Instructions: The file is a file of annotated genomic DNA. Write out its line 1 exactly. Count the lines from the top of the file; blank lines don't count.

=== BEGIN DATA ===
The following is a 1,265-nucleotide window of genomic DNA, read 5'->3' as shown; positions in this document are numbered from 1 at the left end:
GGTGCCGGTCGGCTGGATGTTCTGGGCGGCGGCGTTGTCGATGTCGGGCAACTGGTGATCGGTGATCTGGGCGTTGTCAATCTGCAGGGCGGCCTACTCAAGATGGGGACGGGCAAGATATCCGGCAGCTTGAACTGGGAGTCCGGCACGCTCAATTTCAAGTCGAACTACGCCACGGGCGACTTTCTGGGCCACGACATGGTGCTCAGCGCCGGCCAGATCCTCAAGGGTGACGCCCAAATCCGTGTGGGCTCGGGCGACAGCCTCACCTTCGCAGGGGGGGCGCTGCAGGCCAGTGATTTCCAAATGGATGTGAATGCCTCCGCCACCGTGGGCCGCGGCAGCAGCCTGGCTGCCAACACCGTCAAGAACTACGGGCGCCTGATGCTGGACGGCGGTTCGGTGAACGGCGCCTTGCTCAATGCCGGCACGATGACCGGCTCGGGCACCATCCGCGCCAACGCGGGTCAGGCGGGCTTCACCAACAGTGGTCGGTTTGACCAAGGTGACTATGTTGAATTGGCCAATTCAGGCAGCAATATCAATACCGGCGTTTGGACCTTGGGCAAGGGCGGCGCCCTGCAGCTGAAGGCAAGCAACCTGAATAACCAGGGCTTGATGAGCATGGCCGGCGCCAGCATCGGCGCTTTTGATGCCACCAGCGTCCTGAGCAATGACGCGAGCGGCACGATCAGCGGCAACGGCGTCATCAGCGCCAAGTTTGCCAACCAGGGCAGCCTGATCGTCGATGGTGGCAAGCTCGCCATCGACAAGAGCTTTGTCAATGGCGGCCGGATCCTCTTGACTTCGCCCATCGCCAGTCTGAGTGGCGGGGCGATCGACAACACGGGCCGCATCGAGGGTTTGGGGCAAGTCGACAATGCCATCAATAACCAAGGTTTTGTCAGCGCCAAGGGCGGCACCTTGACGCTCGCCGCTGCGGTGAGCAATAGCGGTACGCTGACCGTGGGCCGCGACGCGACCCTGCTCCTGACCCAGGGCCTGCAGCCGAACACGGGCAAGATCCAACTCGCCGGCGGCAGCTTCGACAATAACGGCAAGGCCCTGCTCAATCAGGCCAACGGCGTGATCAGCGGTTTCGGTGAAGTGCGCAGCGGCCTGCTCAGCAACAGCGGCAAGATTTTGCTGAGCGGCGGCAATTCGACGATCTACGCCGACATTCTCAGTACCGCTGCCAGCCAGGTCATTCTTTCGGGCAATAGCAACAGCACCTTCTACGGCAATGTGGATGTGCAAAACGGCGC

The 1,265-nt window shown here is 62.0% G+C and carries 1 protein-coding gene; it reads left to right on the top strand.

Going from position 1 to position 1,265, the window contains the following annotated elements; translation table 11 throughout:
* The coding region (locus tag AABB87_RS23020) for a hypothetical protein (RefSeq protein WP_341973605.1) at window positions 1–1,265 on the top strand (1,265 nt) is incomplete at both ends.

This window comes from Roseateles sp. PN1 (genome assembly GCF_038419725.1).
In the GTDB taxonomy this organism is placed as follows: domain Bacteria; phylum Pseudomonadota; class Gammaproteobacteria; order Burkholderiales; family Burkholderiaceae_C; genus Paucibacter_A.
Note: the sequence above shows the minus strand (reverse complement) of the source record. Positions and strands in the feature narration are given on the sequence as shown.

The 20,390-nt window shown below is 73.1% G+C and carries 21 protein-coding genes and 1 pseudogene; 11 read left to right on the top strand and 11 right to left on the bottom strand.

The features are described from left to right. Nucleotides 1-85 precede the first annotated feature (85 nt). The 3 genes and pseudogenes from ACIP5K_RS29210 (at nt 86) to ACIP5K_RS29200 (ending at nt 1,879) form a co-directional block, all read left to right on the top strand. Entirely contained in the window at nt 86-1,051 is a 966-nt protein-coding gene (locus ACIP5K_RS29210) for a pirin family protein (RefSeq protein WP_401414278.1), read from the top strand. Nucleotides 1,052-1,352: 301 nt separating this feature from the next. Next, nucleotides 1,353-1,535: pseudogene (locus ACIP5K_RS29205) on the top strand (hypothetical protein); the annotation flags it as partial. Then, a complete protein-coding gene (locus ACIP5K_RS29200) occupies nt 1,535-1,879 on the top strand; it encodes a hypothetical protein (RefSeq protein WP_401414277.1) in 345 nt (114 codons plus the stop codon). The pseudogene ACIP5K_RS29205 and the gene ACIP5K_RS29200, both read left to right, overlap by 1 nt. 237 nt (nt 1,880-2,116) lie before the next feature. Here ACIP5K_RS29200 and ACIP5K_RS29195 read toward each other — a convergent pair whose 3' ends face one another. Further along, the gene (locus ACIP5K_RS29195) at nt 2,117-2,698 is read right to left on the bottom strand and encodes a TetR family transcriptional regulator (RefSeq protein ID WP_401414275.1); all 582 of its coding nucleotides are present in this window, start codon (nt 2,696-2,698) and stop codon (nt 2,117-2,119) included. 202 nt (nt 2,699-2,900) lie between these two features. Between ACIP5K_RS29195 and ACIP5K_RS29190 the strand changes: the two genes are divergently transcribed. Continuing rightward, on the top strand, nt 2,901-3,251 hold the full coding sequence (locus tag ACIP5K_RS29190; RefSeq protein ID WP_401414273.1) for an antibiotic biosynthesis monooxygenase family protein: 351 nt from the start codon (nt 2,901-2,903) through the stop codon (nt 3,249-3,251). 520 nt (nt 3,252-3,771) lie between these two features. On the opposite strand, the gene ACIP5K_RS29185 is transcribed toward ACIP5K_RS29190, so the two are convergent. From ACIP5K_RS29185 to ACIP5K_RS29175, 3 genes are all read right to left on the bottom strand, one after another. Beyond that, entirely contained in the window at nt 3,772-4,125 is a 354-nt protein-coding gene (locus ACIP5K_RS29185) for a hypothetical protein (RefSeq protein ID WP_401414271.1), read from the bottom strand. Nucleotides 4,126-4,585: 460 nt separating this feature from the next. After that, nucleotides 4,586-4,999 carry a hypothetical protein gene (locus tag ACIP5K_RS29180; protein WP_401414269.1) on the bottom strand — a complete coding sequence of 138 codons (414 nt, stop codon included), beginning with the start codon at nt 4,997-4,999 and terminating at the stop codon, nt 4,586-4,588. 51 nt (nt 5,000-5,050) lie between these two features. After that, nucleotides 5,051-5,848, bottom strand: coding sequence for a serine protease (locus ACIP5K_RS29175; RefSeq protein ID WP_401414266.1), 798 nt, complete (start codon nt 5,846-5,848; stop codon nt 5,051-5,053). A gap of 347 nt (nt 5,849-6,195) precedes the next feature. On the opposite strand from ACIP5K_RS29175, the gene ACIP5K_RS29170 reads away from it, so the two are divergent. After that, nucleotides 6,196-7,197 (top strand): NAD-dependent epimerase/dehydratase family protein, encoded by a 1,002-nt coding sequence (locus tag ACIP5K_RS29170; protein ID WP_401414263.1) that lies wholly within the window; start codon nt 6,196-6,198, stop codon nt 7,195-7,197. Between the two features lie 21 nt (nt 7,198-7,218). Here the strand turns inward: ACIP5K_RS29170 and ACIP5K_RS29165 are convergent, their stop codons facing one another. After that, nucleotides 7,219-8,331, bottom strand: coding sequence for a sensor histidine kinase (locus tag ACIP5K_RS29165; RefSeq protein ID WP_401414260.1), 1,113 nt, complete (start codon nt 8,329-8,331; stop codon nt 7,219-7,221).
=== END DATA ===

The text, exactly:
The following is a 1,265-nucleotide window of genomic DNA, read 5'->3' as shown; positions in this document are numbered from 1 at the left end: